Famous People Named Philip
Take a look at famous people named Philip, such as Philip IV, Philip Barry, and Philip Silvers.
Philip Seymour Hoffman
Film Actor, Theater Actor, Television Actor, Director / 1967 -
Actor Philip Seymour Hoffman has gained recognition for his work in a series of successful films including Capote and Doubt.
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profile name: Philip Markoff profile occupation: Murderer, Thief
profile id: 9439348
profile name: Philip II profile occupation: Military Leader, Duke, King
profile id: 9343556
profile name: Anthony Hopkins profile occupation: Film Actor
profile id: 9465081
profile name: Philip Roth profile occupation: Academic, Author
profile id: 177232
profile name: Philip Seymour Hoffman profile occupation: Film Actor, Theater Actor, Television Actor, Director
profile id: 9313058
profile name: Philip Glass profile occupation: Songwriter, Pianist
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After over 40 years of recording and over 220 million in album sales, the original trio of brothers—Barry, Robin (1949-2012), and Maurice Gibb (1949-2003)—has sadly been reduced to one, yet the Bee Gees' music will live forever on dance floors with unforgettable hits such as "Jive Talkin,'" "How Deep Is Your Love," and "Stayin' Alive."
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Boxing was first introduced as an Olympic event at the 1904 Summer Olympics. Since then, the Games have introduced us to future boxing legends. In 1960, boxer Muhammad Ali won a spot on the U.S. Olympic Boxing Team, returning home that year with a gold medal. At the 1976 Olympics, Sugar Ray Leonard won the gold medal in light-waterweight boxing, with the heavyweight title awarded to Leon Spinks. These men join the group of fighters, from George Foreman to Floyd Mayweather, who have made history in their run for Olympic Gold. Biography looks at some of the hardest hitters in Olympic boxing history.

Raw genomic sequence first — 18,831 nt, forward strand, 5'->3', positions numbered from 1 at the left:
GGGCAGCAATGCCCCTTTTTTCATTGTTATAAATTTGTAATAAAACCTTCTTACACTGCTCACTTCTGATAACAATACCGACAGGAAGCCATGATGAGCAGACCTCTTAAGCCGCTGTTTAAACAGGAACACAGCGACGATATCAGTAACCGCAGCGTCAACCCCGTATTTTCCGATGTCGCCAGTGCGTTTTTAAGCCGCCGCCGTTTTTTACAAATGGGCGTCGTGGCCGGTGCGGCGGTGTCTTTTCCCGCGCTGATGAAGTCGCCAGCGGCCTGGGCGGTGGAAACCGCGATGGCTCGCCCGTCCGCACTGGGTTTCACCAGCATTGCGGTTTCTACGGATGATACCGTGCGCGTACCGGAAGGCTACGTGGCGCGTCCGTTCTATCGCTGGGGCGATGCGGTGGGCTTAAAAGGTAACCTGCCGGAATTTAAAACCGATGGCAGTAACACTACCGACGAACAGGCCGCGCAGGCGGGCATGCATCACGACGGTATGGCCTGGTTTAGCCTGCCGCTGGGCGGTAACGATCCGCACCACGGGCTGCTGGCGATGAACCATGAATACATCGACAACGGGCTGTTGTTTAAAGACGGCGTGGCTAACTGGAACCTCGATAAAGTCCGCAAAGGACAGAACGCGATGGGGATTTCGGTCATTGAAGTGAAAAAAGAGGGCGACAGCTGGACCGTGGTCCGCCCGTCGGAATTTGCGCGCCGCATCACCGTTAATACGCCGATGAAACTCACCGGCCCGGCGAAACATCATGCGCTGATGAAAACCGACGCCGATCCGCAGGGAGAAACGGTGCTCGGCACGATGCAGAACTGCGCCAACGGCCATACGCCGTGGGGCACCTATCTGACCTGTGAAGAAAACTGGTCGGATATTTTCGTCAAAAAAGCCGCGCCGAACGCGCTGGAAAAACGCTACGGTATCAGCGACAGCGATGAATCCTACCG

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America wasn't discovered, it was built. At the end of the Civil War, America was seen as a failing experiment in democracy; a nation fraying from the inside and at war with itself. Just 50 years later, the United States was the greatest superpower the world had ever seen. This landmark transition was due in no small part to a group of business-savvy, innovative young men: John D. Rockefeller, Cornelius Vanderbilt, Andrew Carnegie, Henry Ford, J.P. Morgan and Thomas Edison. These men constructed a bold vision for a modern America and transformed the greatest industries of our time, including oil, rail, steel, shipping, automobiles and finance; they are unequivocally America's first captains of industry.
7 people in this group